For this, which can be considered his darkest opera to date, George Benjamin also worked intensively with the singers of the world premiere production at the Royal Opera House. “They all came to my house, I accompanied them on the piano in songs and opera arias, asked them many questions about their strengths and weaknesses and their musical preferences”. The roles are written for Stéphane Degout, Gyula Orendt and Barbara Hannigan, but of course not exclusively for them. “I love it and am excited to see what timbres and characteristics other singers bring to these roles. But it is important to me that they sing all the notes clearly and in the right place, with little vibrato. Because I have matched them very carefully to the orchestral sounds.”
George Benjamin, Martin Crimp and Barbara Hannigan talk about the world premiere of Lessons in love and violence at Royal Opera House 2018
As with his other stage works, the libretto is by playwright Martin Crimp. If he hadn’t met Crimp, he probably would never have composed an opera, Benjamin says, “I waited 25 years to find him. All attempts with other librettists failed”. Now they are a well-rehearsed, congenial team, perhaps similar to Da Ponte and Mozart, or Hofmannsthal and Strauss. For Crimp and Benjamin also share common aesthetic premises: A very clear and concise (tonal) language as well as power – or violence – in expression. “He uses words very precisely and with intention; he is a perfectionist, just as I try to be when composing,” says the Siemens Music Prize winner modestly.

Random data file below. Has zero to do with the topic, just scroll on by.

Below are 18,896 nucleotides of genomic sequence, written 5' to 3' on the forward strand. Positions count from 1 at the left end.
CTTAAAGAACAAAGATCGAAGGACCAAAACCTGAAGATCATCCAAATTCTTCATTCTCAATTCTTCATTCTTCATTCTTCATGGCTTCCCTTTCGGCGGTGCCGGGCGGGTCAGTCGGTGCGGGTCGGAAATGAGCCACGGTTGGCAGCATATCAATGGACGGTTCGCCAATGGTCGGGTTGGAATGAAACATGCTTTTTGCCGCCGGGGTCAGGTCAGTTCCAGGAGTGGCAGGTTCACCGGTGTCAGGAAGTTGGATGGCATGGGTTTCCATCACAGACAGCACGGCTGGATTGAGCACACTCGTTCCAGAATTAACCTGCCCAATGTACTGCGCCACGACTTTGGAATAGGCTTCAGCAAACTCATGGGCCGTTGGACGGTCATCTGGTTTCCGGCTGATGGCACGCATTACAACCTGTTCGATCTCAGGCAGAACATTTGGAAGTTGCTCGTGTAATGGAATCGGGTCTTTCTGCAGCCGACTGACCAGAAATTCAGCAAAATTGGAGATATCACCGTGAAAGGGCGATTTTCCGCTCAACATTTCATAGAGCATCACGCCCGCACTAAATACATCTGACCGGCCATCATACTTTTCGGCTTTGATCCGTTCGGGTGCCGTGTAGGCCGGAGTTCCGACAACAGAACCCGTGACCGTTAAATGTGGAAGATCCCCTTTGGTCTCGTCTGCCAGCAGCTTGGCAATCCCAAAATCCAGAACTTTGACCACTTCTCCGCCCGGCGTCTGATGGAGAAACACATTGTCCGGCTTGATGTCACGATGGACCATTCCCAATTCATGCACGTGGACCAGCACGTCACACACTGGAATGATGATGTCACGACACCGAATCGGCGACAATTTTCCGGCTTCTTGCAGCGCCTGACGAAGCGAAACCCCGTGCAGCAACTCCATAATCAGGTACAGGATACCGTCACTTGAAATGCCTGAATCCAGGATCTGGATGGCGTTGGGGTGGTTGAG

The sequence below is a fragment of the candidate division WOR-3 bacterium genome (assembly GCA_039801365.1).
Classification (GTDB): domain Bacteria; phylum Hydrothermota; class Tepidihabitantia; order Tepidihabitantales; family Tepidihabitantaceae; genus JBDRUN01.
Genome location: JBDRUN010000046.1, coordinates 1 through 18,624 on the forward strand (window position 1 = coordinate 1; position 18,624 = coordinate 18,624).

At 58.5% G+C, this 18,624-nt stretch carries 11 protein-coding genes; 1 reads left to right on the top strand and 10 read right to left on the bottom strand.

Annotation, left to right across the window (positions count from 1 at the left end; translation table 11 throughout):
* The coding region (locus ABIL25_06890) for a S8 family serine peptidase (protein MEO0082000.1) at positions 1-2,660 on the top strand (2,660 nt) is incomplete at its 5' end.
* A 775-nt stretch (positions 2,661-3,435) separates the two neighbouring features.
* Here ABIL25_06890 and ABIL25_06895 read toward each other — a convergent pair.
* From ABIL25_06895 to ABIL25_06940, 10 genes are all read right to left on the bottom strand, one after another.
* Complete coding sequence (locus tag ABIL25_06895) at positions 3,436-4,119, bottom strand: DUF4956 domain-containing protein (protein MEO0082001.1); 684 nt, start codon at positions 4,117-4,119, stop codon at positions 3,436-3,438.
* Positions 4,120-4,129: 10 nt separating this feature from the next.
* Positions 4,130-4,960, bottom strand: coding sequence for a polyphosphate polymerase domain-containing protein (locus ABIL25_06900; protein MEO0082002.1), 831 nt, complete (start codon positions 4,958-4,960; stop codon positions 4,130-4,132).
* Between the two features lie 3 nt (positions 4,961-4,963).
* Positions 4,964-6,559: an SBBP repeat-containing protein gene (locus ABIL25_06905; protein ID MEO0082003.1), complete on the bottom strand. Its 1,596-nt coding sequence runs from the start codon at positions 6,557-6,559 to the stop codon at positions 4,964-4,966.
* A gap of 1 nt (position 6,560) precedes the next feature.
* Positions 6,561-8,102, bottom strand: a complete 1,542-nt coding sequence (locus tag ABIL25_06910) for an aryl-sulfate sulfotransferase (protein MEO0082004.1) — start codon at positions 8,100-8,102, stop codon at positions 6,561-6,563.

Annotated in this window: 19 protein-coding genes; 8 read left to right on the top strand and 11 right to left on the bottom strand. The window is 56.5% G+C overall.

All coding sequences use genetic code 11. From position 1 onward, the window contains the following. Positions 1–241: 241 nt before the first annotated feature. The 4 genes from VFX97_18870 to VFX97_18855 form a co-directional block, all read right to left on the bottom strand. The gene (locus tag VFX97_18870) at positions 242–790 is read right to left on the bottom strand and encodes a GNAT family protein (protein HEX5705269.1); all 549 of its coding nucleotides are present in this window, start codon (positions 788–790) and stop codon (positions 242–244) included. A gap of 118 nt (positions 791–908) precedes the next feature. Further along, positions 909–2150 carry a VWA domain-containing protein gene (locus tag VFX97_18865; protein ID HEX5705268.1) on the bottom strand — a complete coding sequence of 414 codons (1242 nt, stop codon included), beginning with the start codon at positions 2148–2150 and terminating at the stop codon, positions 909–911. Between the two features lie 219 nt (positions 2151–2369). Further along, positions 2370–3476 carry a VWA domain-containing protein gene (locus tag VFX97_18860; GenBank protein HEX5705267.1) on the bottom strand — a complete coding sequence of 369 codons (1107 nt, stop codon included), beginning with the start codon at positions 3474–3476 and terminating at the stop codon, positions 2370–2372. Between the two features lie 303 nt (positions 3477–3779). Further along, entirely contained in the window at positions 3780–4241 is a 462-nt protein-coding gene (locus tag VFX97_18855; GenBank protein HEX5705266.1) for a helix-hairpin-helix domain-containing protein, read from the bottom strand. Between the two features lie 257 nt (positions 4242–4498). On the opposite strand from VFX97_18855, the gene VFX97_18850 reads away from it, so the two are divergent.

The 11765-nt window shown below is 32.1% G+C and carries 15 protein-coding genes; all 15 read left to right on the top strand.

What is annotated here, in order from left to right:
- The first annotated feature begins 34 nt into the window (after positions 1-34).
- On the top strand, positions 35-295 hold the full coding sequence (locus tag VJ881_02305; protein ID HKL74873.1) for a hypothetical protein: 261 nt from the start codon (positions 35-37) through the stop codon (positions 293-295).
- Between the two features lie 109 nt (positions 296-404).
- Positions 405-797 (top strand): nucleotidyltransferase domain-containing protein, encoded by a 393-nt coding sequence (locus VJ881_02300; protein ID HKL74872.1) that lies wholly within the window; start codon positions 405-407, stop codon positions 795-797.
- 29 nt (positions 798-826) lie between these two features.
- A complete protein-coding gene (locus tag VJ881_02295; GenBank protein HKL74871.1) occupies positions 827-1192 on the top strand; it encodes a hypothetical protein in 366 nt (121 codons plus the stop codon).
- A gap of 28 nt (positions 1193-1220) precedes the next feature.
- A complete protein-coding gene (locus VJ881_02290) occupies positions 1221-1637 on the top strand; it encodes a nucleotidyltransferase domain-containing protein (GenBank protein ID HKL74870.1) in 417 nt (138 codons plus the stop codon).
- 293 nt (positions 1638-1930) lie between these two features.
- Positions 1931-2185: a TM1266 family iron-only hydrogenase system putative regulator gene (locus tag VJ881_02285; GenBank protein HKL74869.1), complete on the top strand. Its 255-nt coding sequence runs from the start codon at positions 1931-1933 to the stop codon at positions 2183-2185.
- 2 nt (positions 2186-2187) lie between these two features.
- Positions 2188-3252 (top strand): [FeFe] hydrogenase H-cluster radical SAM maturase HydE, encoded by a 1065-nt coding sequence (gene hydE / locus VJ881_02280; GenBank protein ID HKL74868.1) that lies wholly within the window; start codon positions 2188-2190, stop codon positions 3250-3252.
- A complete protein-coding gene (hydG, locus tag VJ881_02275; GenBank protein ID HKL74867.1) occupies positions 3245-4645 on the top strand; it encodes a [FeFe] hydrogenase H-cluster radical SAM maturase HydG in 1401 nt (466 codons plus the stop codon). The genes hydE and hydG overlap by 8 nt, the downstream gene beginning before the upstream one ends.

Fairytale-like new opera
George Benjamin’s fourth stage work will be premiered this summer at Aix-en-Provence’s opera festival in and he will conduct it himself. ‘Picture a day like this’ will be less dark than Lessons, he reveals: “Martin Crimp and I wanted to do something different, also to refresh ourselves. This opera is shorter and also has a smaller cast, five protagonists instead of eight and 22 musicians in the orchestra instead of 70”.